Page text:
10THE CENTER FOR UNIVERSAL DESIGN is a national research, information, and technical assistance center that evaluates, develops, and promotes accessible and universal design in housing, buildings, outdoor and urban environments and related products. The Center's work manifests the belief that all new environments and products, to the greatest extent possible, should be usable by everyone regardless of their age, ability, or circumstance. Part of the College of Design at North Carolina State University (NCSU), Raleigh, NC, the Center promotes the concept of universal design in all design, construction, and manufacturing disciplines through research, design assistance, and training.
11Universal Design for Learning (UDL) An educational application of the original architecture-based UD constructDeveloped at the Center for Applied Special Technology (CAST) for K-12 studentsUDL is designed to improve access, participation, and progress in the general education curriculumUDL challenges teachers to anticipate, reduce, and/or eliminate barriers by creating flexible curriculaAbout CAST: Founded in 1984 as the Center for Applied Special Technology, CAST has earned international recognition for its development of innovative, technology-based educational resources and strategies based on the principles of Universal Design for Learning (UDL).CAST staff includes specialists in education research and policy, neuropsychology, clinical/school psychology, technology, engineering, curriculum development, K-12 professional development, and more.By defining UDL and exploring its practical applications, CAST is pushing the boundaries of education research, practice, and policymaking
12Premise for UDL in Education Barriers occur as diverse learners interact with curriculum (e.g., nonreaders working with text)The curriculum, instruction, and assessment are the problem, NOT the studentsAccessibility is a broad construct that includes physical, cognitive, social, and cultural influencesCurricula should consider student differences at the outset… as opposed to retrofitting existing instructional plans (Meyer & Rose, 2005)This slide identifies the premise on which UDL is based
13Access Considerations CognitivePhysicalLearning is restricted if curricular materials are not accessible at each of the 4 domainsStudentCulturalAs teachers think about potential barriers to student learning they must consider the potential barriers aboveSocial
14Deconstructing Barriers Conceptual Understanding (Big Ideas)Symbolic RepresentationCognitiveEach of the barrier domains (physical, cognitive, social, cultural) can be further deconstructed as shown here.Procedural Knowledge & SkillsDomain Specific Vocabulary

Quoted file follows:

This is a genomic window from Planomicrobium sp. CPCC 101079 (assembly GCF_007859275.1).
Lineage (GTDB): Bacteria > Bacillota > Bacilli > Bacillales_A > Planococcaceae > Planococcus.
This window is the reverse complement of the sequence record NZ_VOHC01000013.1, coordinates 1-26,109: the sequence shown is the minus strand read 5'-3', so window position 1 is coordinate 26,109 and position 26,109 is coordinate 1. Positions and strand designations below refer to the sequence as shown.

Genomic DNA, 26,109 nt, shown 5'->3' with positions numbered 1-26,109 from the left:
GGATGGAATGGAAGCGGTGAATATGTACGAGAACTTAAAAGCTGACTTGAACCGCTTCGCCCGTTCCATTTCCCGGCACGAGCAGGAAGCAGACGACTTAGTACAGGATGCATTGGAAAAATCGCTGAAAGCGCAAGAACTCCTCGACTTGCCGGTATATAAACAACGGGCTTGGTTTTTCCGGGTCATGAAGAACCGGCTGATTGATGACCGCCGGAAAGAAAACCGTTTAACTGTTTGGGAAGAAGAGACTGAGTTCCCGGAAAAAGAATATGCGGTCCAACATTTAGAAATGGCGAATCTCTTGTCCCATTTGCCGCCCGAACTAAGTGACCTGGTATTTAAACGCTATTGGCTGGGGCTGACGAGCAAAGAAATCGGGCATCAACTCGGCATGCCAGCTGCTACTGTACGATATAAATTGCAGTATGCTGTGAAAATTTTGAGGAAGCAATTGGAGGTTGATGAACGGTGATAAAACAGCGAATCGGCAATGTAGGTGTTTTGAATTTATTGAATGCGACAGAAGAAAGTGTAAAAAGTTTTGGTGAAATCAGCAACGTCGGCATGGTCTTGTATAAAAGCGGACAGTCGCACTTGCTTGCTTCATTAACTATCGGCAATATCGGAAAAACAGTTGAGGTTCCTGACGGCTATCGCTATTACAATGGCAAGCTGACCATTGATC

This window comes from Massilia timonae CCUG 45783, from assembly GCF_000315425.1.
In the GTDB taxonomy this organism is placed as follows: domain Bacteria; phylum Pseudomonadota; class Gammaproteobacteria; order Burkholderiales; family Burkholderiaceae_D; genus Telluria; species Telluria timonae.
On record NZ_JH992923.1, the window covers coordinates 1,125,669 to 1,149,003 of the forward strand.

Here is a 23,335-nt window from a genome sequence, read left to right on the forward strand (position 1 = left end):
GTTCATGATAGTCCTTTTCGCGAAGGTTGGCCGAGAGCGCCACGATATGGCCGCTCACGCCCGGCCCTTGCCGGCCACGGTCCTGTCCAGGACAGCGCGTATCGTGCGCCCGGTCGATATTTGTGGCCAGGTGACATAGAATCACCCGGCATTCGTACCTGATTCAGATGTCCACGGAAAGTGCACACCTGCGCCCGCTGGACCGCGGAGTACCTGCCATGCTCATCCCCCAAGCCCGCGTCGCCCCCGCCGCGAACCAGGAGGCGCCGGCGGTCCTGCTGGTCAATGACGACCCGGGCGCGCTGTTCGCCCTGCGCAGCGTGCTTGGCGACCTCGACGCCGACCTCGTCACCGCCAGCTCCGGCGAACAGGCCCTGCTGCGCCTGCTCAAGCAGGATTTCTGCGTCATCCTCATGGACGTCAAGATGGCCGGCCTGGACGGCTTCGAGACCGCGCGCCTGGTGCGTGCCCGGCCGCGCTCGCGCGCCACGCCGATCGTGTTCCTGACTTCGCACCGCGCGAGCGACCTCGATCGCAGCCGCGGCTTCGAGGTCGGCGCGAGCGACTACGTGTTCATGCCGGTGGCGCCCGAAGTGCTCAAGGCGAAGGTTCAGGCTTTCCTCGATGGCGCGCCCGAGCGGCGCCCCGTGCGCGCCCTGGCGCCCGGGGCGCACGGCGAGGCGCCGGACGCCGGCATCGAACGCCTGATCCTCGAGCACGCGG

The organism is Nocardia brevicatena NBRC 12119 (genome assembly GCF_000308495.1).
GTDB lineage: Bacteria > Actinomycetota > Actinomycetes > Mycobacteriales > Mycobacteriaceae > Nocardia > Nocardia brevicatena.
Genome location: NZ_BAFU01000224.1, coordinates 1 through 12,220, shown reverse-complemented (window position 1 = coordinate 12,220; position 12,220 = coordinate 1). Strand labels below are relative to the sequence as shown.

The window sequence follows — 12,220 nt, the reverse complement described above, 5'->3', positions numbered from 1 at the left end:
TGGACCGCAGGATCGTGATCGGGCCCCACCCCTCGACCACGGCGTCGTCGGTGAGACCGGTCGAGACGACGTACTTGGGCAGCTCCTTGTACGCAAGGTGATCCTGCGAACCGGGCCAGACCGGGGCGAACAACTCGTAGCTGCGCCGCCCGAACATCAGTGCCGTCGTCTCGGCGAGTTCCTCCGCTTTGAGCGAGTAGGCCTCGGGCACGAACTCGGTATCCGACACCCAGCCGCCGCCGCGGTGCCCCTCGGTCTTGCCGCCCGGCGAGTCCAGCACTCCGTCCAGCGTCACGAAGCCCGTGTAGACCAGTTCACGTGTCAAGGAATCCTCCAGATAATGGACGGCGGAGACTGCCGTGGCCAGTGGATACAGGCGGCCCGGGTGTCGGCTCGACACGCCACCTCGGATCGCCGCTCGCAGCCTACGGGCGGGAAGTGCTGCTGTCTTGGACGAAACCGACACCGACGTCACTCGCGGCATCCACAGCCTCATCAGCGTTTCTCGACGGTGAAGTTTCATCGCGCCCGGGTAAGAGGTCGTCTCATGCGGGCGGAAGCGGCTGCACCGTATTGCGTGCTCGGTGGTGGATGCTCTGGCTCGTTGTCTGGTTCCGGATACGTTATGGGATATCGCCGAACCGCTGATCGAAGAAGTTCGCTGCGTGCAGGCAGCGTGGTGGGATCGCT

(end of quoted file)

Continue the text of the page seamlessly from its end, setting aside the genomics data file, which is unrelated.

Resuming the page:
15The level of student learning across Blooms Taxonomy can also influence the barriers students encounter.
16Traditional ModelIn traditional education models students with disabilities were provided with advocacy and then accommodations in order to make the curricular materials accessible. This slide illustrates how the traditional model worked.
17Meeting the needs of ALL Students There is a debate among experts in the field about what constitutes UDL. Traditional lessons were designed to reach students at the middle (i.e., +/- one standard deviation) of the bell curve. Some experts in the field contend that a lesson can only be considered UDL if it is accessible to 100% of the population 100% of the time. Others note that the costs associated with making a lesson accessible to students with low incidence disabilities, such as those who are deaf and blind, make UDL alignment unrealistic especially if there are no students who are deaf and blind in the course. Those experts contend that curricular materials that reach 90 – 95% of the population 90 – 95% of the time should be considered UDL.When do we call it UDL?
18UDL is Rooted in Neurobiology Global measures of intelligence (e.g., IQ) do not account for individual learning differences at the neural level within the brain (Dolan & Hall, 2001; Wallis & Bulthoff, 1999)Positron emission tomography (PET)Functional magnetic resonance imaging (fMRI)Quantitative electroencephalography (Qeeg)Brain imaging technologies allow us to see the brain as it learns. Learning appears to be modular. For example, individuals interpret shape, color, orientation, and motion in different modules of the brain, each of which must interact in parallel for the individual to interpret and learn from the stimuli. The pattern of activity across the different modules varies by task. For example, an individual will process the word “dog” in different modules of the brain depending on whether it is presented in text vs. speech. To say the word “dog” the individual uses yet another modular system.The distribution of activity across the neural modules is fluid and varies by individual. Consider an example of two individuals, each with an IQ of 120. When they are presented with identical stimuli, it is likely that each will utilize different neural modules to recognize, interpret, and respond to the stimuli depending on their previous experience in similar situations.
19Individual Learning Experiences Shape Neural Pathways Brain activity varies by individual based on previous experiences with the learning tasks (Hund-Georgiadis & von Cramon, 1999; Shaywitz, 2003)Modules within the brain expand and contract based on personal experiences (van Mier, Fiez, & Raichle, 1998)Repetition and practice produce changes at the behavioral level and at the neural level within the brain (Meyer & Rose, 2002)Current research provides clear evidence that individuals learn and think differently depending on their experiences.